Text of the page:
In an uninsulated house, much of the heat you generate to keep yourself warm will escape through the walls, floor, doors and windows — and especially through the roof, via the loft. This leaves you generating more heat than you need, increasing both your energy bills and your carbon footprint.
For many of us, it’s enough to know that loft insulation works. If you’re curious as to why and how it works, though, the answer lies in the science of thermodynamics.
The Second Law of Thermodynamics
There are four laws of thermodynamics, but it’s the second that explains heat escaping from an uninsulated home. A typical definition of the Second Law is the one given on Wikipedia, “that the total entropy can only increase over time for an isolated system.”
It can be explained more simply, though, by considering why a cup of coffee gets cold if you leave it standing. Heat, by its nature, tries to even itself out over the space available, and the coffee is hotter than the air around it. The excess heat tries to redistribute itself from the coffee to the surroundings.
The same thing happens in your home. Most of the time, its interior is warmer than its surroundings, and the Second Law of Thermodynamics tries its best to do something about that.
Types of Heat Movement
Heat is transferred in three ways: conduction, convection and radiation. Radiation, which is simply heat beaming out, escapes typically through openings, while loft insulation is designed to minimise the effects of conduction and convection.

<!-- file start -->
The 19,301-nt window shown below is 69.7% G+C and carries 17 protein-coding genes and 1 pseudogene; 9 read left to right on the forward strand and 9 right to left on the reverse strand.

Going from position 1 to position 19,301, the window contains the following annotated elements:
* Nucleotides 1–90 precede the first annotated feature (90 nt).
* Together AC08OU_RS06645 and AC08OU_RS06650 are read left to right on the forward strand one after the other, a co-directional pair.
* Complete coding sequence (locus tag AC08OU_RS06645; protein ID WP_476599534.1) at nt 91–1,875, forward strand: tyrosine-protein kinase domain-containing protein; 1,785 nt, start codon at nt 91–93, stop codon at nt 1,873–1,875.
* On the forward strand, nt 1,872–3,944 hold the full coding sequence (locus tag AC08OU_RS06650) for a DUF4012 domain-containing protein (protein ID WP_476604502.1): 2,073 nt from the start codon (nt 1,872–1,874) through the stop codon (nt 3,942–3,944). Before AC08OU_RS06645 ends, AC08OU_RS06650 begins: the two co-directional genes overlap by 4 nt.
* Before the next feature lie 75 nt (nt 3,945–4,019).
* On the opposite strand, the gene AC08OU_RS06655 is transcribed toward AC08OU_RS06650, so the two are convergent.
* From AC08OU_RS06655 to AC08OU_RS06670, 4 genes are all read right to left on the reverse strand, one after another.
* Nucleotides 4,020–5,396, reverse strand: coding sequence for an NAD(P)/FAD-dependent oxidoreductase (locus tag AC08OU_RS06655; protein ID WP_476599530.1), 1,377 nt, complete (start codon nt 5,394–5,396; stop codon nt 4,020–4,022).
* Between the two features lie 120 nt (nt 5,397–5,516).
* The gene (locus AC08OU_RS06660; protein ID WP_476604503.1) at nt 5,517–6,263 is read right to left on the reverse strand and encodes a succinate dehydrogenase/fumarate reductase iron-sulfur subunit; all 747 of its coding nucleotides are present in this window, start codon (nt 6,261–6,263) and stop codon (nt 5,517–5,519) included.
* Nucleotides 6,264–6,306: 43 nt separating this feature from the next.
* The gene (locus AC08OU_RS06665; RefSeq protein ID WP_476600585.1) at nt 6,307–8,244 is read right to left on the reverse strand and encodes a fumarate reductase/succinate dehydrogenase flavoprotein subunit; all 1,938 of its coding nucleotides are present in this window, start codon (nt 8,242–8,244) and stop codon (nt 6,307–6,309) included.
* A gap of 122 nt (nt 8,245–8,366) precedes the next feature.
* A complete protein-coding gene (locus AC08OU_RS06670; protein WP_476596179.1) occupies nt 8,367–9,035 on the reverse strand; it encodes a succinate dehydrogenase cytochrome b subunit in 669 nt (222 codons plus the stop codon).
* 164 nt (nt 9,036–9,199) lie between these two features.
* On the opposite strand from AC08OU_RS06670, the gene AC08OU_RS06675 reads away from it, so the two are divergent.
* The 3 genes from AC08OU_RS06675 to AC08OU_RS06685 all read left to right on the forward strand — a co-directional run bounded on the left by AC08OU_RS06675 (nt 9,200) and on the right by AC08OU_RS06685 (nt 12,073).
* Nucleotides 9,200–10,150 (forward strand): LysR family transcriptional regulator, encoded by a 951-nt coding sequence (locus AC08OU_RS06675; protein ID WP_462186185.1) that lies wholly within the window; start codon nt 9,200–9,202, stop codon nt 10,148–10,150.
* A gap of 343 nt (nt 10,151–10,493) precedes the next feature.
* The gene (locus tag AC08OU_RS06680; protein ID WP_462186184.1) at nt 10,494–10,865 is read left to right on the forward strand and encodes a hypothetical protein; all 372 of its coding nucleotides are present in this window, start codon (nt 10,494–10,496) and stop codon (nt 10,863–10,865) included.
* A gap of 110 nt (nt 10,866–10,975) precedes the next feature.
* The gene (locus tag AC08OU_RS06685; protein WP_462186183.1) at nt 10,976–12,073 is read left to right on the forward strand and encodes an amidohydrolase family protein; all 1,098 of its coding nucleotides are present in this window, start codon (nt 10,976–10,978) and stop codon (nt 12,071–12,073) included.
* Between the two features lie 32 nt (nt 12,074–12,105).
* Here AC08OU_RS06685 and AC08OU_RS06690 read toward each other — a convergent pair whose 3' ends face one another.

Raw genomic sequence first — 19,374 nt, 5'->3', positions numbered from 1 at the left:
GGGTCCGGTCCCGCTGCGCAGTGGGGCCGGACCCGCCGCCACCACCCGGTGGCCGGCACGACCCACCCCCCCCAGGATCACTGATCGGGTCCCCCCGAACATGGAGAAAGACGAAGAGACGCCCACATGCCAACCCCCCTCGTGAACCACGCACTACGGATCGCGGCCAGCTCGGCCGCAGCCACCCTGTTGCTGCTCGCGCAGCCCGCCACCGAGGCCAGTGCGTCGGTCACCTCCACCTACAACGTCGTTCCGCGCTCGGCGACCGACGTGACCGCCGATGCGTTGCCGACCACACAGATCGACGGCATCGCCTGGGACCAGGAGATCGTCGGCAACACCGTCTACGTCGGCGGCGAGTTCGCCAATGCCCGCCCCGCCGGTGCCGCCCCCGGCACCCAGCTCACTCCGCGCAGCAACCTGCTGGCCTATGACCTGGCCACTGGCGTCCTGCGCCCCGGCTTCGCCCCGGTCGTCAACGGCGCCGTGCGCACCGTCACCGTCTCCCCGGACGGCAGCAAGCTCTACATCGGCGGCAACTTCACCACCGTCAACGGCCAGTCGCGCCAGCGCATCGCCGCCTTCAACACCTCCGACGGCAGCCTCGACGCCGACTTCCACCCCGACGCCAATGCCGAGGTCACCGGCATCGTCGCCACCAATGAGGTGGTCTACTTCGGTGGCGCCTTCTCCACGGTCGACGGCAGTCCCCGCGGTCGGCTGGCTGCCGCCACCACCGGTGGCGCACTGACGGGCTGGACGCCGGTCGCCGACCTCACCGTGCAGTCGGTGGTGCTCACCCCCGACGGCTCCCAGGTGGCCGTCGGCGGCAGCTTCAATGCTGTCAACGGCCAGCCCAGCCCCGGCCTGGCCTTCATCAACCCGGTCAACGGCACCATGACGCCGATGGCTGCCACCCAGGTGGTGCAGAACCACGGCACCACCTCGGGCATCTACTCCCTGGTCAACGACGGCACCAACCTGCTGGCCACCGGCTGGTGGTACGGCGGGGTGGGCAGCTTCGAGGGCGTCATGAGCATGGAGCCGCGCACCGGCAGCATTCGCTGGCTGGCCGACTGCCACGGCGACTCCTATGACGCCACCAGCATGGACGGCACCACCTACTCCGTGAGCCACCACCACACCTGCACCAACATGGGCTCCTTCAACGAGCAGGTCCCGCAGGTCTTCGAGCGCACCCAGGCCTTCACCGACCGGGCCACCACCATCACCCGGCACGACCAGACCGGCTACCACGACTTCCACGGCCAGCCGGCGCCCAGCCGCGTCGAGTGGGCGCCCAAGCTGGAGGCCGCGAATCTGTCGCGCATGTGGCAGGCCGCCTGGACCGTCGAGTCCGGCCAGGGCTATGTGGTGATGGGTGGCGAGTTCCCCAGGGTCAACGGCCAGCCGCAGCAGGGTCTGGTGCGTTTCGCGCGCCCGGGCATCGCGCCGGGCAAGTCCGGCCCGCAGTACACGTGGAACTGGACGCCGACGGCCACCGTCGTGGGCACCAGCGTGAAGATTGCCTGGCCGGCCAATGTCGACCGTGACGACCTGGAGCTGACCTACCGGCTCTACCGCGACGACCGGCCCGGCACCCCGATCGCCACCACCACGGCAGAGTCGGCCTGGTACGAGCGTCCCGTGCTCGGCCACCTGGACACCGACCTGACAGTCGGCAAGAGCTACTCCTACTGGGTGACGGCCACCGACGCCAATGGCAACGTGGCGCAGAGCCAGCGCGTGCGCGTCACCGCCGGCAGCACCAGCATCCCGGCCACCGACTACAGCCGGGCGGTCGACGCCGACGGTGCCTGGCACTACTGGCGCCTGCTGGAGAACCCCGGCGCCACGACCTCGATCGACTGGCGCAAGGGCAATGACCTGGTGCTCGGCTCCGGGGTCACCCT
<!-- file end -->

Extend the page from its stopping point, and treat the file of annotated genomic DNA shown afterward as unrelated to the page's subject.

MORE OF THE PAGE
Most of us are aware that hot air rises, and that means it gathers as high as it can get in the building and finds ways out. If it can be prevented from escaping, it cools and moves downwards again, and this creates the circulation that keeps the air fresh.
When the warm air encounters a solid surface, though, such as a ceiling or roof, the heat can get through by conduction. This is the process by which matter absorbs heat and gives it out again on the other side. The main strategy of insulation is to introduce a layer of a poorly conducting material, such as glass fibre, which limits the heat transfer.
The Law of Diminishing Returns
Everyone knows that insulation will help to keep your house warmer in the winter, but it can also keep the house cooler in the summer too. How much insulation you need will depend on a number of factors. But the level of thermal efficiency is simply a factor of the depth of insulation fitted.
The current government recommendation is 270mm which provides a U value (watts / meter2 / degree C) of 0.15. Insulation of 200mm provides a U value of 0.18 and 100mm provides 0.28.
That means that putting 100mm of insulation in a house with no insulation will make a 72% increase in efficiency. A further 100mm will increase efficiency by a further 10%. The difference between 200mm and 270mm is only around 15%.
The important thing, of course, is that loft insulation saves you money and lowers your carbon footprint, and you’re welcome to get in touch to ask about how it can help you. On the other hand, it’s encouraging to know we have some of the most iconic laws of science working for us.